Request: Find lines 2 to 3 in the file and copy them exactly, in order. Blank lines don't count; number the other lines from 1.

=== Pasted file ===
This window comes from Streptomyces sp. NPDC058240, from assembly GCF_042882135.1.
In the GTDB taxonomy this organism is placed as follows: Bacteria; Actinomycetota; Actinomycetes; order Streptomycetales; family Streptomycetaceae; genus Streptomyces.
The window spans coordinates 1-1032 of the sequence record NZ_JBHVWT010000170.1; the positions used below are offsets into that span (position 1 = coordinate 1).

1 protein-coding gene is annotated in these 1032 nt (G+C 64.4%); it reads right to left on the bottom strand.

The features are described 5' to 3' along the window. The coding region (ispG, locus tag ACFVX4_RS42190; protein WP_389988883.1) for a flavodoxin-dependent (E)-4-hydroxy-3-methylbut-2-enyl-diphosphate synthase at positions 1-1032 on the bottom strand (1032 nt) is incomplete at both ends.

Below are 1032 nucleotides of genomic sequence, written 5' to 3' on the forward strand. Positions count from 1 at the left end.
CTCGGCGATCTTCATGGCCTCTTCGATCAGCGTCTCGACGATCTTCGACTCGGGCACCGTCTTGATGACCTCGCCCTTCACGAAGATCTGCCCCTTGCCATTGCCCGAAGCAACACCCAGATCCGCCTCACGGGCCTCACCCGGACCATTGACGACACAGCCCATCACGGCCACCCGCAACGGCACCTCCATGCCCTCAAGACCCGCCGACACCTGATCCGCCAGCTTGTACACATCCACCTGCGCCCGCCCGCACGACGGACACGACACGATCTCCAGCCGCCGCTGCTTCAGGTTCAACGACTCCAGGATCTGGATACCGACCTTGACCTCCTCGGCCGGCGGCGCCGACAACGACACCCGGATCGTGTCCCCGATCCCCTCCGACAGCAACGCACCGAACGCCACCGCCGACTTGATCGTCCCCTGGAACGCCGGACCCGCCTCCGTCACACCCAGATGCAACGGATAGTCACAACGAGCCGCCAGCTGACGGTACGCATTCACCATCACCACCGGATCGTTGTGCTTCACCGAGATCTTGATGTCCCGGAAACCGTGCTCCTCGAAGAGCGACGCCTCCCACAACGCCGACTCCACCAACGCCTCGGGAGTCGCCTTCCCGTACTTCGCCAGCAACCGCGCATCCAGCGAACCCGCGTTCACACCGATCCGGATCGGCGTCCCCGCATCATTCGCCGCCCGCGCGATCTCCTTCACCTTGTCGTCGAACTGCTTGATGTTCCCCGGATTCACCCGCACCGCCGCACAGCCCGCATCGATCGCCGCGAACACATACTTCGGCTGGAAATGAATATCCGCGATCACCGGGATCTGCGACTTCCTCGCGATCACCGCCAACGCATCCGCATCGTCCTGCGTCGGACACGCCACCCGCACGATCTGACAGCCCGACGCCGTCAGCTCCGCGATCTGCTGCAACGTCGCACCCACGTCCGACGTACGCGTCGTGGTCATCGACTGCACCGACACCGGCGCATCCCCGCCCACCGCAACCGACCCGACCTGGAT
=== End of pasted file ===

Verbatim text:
In the GTDB taxonomy this organism is placed as follows: Bacteria; Actinomycetota; Actinomycetes; order Streptomycetales; family Streptomycetaceae; genus Streptomyces.
The window spans coordinates 1-1032 of the sequence record NZ_JBHVWT010000170.1; the positions used below are offsets into that span (position 1 = coordinate 1).